The SC Approves New Capital Adequacy Requirements for the Stockbroking Industry

Kuala Lumpur, 2 January 1999

The Securities Commission (SC) approved on 31 December 1998 the Capital Adequacy Requirements for stockbroking companies, which will refine the prudential benchmark for maintaining better market integrity at the level of the exchange and clearing house. The new requirements will replace the existing Minimum Liquid Fund rules once they are implemented through the Kuala Lumpur Stock Exchange (KLSE)'s business rules in 1999. These will enable both KLSE and its stockbroking companies to identify more clearly the capital available to cover the risks of running a securities business from the actual level of risk faced by the business at any given point in time.

The approval of the Capital Adequacy Requirements clearly marks an important milestone in the SC's continuing work in developing the prudential regulation of the Malaysian capital market. The new risk-based capital adequacy framework, in line with current international approaches, works on the premise that stockbroking companies that are exposed to greater risk need more capital. An important aspect of the framework is that it is flexible to changes in the risk profiles of stockbroking companies. The SC believes that the adoption of such a framework will encourage market intermediaries to adopt a more relevant approach to risk management. In particular, stockbroking companies will have to assess the risk of their trading books more regularly. As Dato' Dr Mohd Munir Majid, the SC Chairman, pointed out in July 1998, "benefits also accrue to those who are equally adept at recognising, quantifying and managing the risks inherent in the environment."

However, the SC recognises that in order to ensure that regulation remains relevant as the activities in the market change over time, the SC itself has to continue to review and enhance the prudential regulation of the capital market. The SC will therefore monitor the business activities and trading books of stockbroking companies more closely; monitor the evolution of international capital adequacy standards; and develop skills to evaluate quantitative risk management processes.

For a number of years, the SC has recognised the need for a new risk-based capital adequacy framework as part of a co-ordinated effort to establish more relevant and better prudential standards in the Malaysian capital market and has thus pressed for such a framework. And as the Chairman's Statement in 1997 annual report highlighted, the financial problems of stockbroking companies during the market turmoil have served to underline the usefulness of this approach and methodology of ensuring capital adequacy. To this end, the SC identified the enhancement of systemic risk management, and the review and redefinition of the roles and responsibilities of the exchanges, clearing houses and other market institutions as front line regulators as two of the key programmes in the SC's business plan.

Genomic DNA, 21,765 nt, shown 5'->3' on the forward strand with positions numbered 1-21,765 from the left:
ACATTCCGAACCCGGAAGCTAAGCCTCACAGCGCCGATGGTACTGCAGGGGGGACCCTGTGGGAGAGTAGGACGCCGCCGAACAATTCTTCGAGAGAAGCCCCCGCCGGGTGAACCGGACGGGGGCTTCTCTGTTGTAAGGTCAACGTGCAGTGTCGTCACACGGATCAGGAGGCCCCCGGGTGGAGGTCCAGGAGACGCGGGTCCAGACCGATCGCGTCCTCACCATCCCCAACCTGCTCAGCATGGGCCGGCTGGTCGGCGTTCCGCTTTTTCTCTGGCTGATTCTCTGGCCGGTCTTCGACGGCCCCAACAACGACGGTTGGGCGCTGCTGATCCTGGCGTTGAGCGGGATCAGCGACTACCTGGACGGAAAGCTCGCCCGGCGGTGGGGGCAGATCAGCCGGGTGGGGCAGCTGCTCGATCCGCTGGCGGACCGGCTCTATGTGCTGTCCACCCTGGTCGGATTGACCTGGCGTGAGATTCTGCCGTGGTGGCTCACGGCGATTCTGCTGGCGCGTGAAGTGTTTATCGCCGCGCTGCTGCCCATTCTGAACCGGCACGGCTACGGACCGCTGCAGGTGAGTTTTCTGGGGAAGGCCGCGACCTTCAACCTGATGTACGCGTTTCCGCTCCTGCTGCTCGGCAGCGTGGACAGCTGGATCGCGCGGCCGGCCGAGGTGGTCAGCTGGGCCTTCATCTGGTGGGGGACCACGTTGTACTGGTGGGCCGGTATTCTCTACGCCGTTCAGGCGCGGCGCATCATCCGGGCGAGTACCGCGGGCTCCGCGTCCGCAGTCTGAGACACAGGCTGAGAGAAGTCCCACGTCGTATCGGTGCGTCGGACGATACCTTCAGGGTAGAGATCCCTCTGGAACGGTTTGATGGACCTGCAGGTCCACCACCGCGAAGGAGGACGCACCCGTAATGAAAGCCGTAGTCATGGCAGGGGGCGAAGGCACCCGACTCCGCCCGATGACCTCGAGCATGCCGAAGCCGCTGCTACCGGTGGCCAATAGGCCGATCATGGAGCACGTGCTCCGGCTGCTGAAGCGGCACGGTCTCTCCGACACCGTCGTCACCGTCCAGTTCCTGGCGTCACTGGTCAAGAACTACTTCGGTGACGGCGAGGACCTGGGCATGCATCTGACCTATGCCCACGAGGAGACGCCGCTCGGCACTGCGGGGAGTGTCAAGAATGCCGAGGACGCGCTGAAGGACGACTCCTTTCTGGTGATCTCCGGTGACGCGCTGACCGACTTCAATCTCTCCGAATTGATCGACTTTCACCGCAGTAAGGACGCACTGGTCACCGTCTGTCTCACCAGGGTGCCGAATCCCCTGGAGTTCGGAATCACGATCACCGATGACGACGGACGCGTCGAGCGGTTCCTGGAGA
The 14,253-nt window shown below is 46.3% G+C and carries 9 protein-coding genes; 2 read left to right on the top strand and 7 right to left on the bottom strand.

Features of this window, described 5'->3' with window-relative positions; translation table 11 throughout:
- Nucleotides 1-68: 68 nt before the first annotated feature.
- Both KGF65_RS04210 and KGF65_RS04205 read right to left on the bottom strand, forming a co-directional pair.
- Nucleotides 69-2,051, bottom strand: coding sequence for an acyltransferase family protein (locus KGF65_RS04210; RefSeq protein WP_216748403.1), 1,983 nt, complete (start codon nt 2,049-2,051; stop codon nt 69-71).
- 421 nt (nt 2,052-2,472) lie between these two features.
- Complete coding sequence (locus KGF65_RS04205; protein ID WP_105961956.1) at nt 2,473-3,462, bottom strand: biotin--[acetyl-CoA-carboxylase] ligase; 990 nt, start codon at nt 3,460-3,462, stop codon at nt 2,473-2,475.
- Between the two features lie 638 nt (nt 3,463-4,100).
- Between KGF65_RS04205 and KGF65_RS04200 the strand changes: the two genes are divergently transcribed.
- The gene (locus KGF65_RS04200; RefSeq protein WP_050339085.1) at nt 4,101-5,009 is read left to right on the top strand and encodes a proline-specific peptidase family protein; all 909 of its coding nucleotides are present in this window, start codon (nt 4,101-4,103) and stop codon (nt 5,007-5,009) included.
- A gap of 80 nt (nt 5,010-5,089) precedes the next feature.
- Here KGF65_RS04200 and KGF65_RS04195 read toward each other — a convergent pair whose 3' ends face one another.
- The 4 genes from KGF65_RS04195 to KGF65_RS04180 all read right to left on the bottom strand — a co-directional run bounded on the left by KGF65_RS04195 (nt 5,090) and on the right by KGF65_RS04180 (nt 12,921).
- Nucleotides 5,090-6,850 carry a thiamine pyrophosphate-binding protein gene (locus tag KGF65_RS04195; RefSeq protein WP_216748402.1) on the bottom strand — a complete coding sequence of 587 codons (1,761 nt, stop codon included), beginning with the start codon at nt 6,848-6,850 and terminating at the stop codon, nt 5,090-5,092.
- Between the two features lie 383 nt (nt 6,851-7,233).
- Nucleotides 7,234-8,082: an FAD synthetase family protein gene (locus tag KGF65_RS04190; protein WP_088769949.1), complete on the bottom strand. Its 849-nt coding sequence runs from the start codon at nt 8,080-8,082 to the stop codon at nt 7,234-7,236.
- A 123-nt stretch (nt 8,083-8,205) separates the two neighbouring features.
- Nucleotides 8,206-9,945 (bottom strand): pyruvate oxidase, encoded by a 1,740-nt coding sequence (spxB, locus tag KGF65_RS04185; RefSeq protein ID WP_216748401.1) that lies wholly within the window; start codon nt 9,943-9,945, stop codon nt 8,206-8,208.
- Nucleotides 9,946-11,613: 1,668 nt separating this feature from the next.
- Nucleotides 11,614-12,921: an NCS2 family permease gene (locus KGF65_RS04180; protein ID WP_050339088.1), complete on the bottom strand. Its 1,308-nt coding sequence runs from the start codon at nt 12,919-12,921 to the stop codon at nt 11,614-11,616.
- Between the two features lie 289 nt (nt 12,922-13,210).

For the development of KLSE towards its objective as a world class stock exchange, the SC sees KLSE putting in place more sophisticated and stringent enforcement and surveillance procedures over the stock market, as well as inculcating the discipline of internal compliance and controls in their intermediaries. As the SC Chairman has said in November 1997, the SC expects the front line regulators to place emphasis on inter alia enhancing systemic risk management which means that they will have to address issues such as inter market surveillance, institutional information-sharing, modes of handling emergency situations, capital adequacy as well as consumer protection.

It is under this broad umbrella of systemic risk management that the SC directed KLSE to initiate a project on capital adequacy for its stockbroking companies. The new Capital Adequacy Requirements now form one cornerstone of an enhanced systemic risk management regime which will also shortly see the introduction of new client money and customer assets rules as well as rules on best sales practice.

While the new rules or any other combination of regulatory tools are not themselves a guarantee against a systemic failure or market disruption, the SC and its front-line regulators will continue to make the necessary enhancements to minimise such risks faced by exchanges and other financial institutions. As critical as it is, prudential financial requirements like the new Capital Adequacy Requirements are but one aspect of prudential and financial regulations which together help to ensure systemic stability and financial integrity.


Issued on behalf of the Securities Commission. For assistance, please contact Corporate Affairs Department at tel. no. 603-2507510 or fax no. 603-2536184.
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